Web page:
iPad And Android Tablet Market Share Margin Narrows Much Faster Than Originally Predicted

Next Story

U.K.’s First 4G Network, EE, Increases Data Limits By ~60% On Some Mobile Broadband Price-Plans; Still No Unlimited Data Tariffs

Apple continued to win out in terms of tablet market share this past quarter, according to the latest figures from ABI Research, with a 55 percent share of all shipments during the period. That’s a lead it has had since 2010 when the iPad was introduced, but it’s also the slimmest lead it’s ever had, and represents a dip of 14 percent versus the previous quarter. At this rate, Android could overtake the iPad for tablet share sometime next year, something which seemed unlikely or even impossible in 2010 and 2011.

Shortly after the iPad’s introduction in 2010, there were predictions that Android would eventually overtake Apple’s market share in the tablet market the same way that Android smartphones had done with the iPhone. But early predictions tended to favor 2015 or 2016 as the crossover point at which Android tablets (from a variety of OEMs) would actually overtake iPad sales in terms of broad market share. Others still saw Apple dominating even longer – a 2011 Gartner study suggested Apple would keep 47 percent of the market in 2015, with Android coming up with just 38 percent.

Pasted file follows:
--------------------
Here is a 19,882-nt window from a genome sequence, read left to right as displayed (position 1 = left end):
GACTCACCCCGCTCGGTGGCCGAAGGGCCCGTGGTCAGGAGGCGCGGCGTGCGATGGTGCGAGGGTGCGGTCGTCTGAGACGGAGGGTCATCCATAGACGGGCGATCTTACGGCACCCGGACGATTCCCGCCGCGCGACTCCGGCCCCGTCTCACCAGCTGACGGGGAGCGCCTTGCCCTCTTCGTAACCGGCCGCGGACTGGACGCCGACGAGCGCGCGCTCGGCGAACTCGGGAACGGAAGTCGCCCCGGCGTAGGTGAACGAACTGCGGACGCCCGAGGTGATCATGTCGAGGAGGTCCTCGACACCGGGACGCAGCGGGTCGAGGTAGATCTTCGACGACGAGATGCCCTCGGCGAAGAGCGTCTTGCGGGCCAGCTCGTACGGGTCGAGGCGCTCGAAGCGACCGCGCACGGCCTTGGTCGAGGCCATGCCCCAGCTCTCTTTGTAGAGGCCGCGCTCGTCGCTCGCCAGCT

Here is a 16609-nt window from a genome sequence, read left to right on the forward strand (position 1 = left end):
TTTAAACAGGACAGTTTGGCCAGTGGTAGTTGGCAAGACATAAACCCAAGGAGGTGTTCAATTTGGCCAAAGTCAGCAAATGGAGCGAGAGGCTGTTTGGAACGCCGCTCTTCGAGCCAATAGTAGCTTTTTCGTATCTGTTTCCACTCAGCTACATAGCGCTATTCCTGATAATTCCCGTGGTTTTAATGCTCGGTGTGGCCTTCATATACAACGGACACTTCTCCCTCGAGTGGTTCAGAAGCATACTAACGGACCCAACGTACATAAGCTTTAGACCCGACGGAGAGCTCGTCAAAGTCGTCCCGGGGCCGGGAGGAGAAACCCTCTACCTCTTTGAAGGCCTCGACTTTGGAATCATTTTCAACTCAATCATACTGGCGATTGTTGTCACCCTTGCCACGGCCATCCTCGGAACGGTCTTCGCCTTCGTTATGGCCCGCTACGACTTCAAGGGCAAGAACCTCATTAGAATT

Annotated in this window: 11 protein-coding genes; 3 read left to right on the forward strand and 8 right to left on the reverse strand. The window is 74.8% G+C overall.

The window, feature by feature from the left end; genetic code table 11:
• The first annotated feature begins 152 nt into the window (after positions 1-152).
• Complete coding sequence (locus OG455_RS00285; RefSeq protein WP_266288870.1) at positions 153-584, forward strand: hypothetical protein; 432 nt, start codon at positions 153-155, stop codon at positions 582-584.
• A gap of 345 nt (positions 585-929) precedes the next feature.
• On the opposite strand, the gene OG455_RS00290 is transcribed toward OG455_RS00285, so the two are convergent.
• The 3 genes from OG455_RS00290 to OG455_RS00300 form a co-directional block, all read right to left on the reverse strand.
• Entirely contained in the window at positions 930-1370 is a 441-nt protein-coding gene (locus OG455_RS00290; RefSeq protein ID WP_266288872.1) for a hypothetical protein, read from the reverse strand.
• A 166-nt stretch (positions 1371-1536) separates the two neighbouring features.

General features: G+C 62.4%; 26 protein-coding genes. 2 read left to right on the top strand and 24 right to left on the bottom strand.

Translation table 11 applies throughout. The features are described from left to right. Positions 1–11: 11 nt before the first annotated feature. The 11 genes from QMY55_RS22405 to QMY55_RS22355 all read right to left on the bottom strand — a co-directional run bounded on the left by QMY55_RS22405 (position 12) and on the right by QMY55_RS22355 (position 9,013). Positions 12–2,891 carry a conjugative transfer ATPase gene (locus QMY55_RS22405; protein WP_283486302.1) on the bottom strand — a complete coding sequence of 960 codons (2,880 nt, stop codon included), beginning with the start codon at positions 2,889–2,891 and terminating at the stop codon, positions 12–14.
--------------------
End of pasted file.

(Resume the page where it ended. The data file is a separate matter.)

Apple still hasn’t dipped that low, but Android now has 44 percent of the market, owing in part to the utter failure of any other tablet-based mobile platform. HP’s webOS was a brief-lived affair, and RIM’s PlayBook, despite remaining on sale, has failed to become a major competitor to either iOS or Android-based slates. That lack of competitive alternatives has helped Android gain share much faster than most originally predicted, meaning a tipping point might not be that far off.

In fact, a recent projection, analyst Sameer Singh from Finvista Advisors suggests Android may take the crown as early as mid-2013, just next year. The narrowing of the gap is testament to significant improvements in the quality and variety of Android tablet devices available, including strong, inexpensive entrants from Amazon (which are reportedly selling well this holiday season, though there aren’t any numbers attached to those claims), and Google’s Nexus 7 (which we heard some early numbers around from OEM partner Asus). Samsung also saw strong tablet performance, according to ABI.

ABI suggests that the iPad mini has done little to help Apple’s overall tablet sales, but I think it’s too early yet to tell what kind of impact that new form factor will ultimately have on the company’s market share and its own tablet breakdown. And even if Apple loses its majority share of the tablet market in 2013, that likely won’t have a negative impact on its financial performance; losing the smartphone market share crown, for instance, hasn’t stopped iPhone sales from seeing continued positive growth.